If you've mastered the mapreading basics we talked about in the first navigation article and you've located a good topo map of your hunting area, then you need one more thing before you head off the beaten path on a scouting expedition- a good compass. I'm not talking about the cheap little things you hang on your jacket zipper or slip on your watch band. I'm talking about a real outdoorsman's compass. There are three important things to look for in a compass, a rotating bezel that allows you to set the compass for any direction of travel, a baseplate for aligning with map features, and a liquid filled capsule that helps steady the needle. The basic Silva compass pictured above retails for about $20. AS you can see from the photo below, I prefer to use a compass with sighting capability like the Silva Ranger.
Of all the things that a compass is useful for, like locating likely locations for a dominant tree the most basic - and most important - is keeping your topo map oriented with the world, just like a car GPS rotates the road map around as you make turns so that the map is aligned with the road you're driving on.
Here's how you do it. Set your compass bezel to 360 degrees (straight north) and align one of the long sides of the base plate with any north-south feature on the map. I normally use an edge of the printed area or a fold that I've made carefully so that it is aligned north and south. Make sure that the north mark on the bezel points toward north on the map. Now rotate the map and compass together until the north needle lines up with the little arrow underneath it. Once that is done, your map is oriented to the world around you.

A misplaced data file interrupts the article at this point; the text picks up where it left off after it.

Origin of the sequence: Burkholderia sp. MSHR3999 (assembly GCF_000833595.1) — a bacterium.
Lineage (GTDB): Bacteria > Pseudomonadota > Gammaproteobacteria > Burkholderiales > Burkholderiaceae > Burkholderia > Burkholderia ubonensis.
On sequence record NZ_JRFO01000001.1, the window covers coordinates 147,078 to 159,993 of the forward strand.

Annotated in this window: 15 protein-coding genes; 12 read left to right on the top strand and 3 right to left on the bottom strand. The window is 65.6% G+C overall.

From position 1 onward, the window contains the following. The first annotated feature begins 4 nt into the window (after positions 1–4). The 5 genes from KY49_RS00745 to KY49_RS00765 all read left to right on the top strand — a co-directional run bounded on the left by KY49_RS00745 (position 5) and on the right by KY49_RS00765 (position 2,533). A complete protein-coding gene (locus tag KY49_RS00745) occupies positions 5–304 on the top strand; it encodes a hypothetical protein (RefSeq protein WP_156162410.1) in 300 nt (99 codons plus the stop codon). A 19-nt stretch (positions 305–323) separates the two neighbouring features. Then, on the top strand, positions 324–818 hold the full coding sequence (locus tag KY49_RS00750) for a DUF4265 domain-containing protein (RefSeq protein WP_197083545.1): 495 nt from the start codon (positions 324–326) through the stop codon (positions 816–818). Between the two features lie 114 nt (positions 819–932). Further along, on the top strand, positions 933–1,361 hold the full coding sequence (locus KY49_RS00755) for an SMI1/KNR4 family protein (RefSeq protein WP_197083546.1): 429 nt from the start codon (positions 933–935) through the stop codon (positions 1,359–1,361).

If you are scouting in unfamiliar territory, keep your map and compass in your hand as shown above. Stop frequently, orient the map, look around at the land features and compare them to the map. Start doing this at a known location like an intersection or some other obvious feature on the map. As you travel, keep up with your location on the map using the stop, orient, look around approach. Make a mental note of your location. If you don't trust your memory, put your thumb on your location and keep it there until the next time you stop and re-evaluate your location.
It may sound like a lot of work to do this, but trust me, it beats walking for twenty minutes then trying to remember how many ridges you've crossed. This brings up the most basic rule of navigating in the woods. The best way to avoid getting lost is to stay found. In other words, if I know where I am on the map, I can always find my way to wherever I want to go. We'll talk about how to do that next time.